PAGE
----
rabbit carefully transported for miles in a royal two-horse chariot ? (3) Or, what changed the avaricious close-fisted ruler, who always wore old clothes by preference and looked like a scarecrow," into a lavish spendthrift, who dressed in velvets and furs,“ paid many times the value of the things he bought, and gave away money and fine clothes without even being asked? (4) Or, what led the king, who struck down his enemies with a ruthless hand and who terrorized friend and foe alike by his masterful dealings," to become so apprehensive that he dismissed even the servants of his household for fear some of them might diminish or take from him his royal power." (5) Or, how account for the fact that the affable, approachable Louis, who went everywhere and saw everyone, changed into a recluse, defended in his castle from the approach of anyone from the outside by engines of war, archers, and caltrops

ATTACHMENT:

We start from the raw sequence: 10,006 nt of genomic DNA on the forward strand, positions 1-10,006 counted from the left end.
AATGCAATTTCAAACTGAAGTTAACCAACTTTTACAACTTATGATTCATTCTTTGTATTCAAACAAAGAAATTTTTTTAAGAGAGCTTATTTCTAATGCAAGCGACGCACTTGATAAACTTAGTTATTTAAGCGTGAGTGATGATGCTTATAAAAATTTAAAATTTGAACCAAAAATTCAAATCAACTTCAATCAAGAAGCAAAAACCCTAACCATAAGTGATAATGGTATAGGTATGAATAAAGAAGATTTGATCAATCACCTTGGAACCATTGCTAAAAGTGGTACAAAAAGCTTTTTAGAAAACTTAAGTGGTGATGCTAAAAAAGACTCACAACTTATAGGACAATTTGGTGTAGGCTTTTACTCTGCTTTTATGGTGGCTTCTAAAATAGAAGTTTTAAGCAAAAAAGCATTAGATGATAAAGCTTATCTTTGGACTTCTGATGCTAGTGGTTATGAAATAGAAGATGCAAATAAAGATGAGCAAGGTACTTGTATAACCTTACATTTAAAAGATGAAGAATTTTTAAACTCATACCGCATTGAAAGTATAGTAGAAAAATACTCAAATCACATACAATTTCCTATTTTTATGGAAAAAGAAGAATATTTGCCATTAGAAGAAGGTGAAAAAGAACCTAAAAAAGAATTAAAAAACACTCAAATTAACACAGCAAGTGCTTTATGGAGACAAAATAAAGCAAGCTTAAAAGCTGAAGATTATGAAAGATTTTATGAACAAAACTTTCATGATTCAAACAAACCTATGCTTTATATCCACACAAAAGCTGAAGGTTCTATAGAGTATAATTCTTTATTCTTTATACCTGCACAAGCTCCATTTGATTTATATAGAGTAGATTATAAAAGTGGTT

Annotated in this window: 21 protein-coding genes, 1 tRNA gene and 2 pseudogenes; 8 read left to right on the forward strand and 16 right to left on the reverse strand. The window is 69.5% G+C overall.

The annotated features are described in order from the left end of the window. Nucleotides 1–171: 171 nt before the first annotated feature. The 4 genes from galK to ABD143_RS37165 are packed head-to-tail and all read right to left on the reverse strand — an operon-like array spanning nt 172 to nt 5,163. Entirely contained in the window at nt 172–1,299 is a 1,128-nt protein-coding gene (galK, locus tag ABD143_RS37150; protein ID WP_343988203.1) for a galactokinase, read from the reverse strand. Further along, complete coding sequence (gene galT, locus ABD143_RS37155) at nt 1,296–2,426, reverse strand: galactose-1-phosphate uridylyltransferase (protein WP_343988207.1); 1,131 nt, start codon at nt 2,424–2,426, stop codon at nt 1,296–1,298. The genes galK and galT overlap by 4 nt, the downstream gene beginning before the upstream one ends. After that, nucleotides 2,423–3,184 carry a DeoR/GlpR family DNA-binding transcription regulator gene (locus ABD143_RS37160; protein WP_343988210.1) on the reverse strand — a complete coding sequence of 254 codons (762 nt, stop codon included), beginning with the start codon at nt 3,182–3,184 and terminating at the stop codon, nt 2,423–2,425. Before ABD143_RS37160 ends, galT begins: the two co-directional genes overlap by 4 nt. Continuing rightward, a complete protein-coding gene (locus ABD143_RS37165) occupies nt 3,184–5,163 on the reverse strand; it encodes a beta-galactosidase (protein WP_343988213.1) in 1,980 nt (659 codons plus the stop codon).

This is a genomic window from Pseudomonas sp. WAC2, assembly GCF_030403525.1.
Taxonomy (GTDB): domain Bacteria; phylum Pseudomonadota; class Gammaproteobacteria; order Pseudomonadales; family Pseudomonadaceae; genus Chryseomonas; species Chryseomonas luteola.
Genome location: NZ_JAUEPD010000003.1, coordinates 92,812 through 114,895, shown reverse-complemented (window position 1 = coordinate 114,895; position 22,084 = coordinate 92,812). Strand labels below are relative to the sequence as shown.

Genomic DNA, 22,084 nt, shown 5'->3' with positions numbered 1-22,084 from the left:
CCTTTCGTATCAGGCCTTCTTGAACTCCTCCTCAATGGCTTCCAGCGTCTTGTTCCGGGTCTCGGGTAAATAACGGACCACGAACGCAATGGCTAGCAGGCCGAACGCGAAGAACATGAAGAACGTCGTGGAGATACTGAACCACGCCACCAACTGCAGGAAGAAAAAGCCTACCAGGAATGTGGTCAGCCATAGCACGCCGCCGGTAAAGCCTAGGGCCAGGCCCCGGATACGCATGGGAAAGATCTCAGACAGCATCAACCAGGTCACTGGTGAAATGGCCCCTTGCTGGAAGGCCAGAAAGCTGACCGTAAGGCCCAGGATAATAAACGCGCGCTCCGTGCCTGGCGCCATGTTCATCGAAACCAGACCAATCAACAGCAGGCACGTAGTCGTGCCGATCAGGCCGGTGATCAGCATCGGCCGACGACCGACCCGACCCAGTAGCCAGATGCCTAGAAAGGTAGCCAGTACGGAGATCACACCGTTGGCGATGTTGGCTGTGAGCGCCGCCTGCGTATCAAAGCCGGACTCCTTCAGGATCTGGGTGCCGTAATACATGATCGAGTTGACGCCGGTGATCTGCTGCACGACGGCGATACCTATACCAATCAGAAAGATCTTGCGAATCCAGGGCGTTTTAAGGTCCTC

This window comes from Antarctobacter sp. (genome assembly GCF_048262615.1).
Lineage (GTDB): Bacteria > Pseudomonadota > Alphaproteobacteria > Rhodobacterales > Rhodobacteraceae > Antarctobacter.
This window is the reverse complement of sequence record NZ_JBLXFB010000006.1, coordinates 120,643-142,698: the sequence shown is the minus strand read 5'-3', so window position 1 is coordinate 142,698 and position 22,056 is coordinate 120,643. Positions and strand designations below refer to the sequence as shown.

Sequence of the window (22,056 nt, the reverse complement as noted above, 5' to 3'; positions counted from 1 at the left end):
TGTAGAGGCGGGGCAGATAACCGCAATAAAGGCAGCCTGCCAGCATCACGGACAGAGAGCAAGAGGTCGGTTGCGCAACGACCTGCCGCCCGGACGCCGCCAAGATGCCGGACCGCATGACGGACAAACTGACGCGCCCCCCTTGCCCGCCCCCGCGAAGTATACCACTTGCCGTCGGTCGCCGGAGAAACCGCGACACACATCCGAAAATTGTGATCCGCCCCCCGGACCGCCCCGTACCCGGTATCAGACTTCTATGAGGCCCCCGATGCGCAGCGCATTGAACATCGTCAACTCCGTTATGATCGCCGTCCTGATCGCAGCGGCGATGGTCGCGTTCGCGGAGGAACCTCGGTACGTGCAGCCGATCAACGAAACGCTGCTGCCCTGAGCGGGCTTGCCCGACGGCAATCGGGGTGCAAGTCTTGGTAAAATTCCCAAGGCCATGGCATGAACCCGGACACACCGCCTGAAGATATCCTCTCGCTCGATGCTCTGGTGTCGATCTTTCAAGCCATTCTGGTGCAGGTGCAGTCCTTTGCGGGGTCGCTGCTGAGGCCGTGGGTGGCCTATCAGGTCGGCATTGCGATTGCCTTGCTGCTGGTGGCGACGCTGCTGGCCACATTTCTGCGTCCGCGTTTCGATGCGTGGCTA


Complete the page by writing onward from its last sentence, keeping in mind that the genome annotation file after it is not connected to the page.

17 He dressed so abominably that once he was cursed as an impostor, and was hooted and followed by a mob through the streets of a village where he was not known and had claimed to be the King. “.... Accidit ut, eo transeunte per suburbanum oppidi, quidam eum interrogaret quando rex venire deberet; nulla enim, neque facie, neque apparatu, neque vestium ornatu vel splendore, plus quam famulus aliquis et vilis conditionis dignitatis indicia ostentabat. Cui cum rex ipse responderet quod ipsemet rex esset, statim idem qui interrogabat, movens cachinnum, in eum maledictum jecit, respondens sermone vulgari: Vous estes voz fièvres quartainesi' et cum sociis suis, qui una ad videndum regem confluxerant, eum ostenderet, dicens eis : Videte istum garcionem, qui regem se esse dixit,' quotquot illud audientes erant, similis probri maledictum in eum cumulabant, sibi, tanquam ridiculo alicui ganeoni, per totius suburbani spatium illudentes et post cum acclamantes.” Basin, Hist. Ludovici XI, Lib. VII, pp. 167-168 (Soc. de l'histoire de France).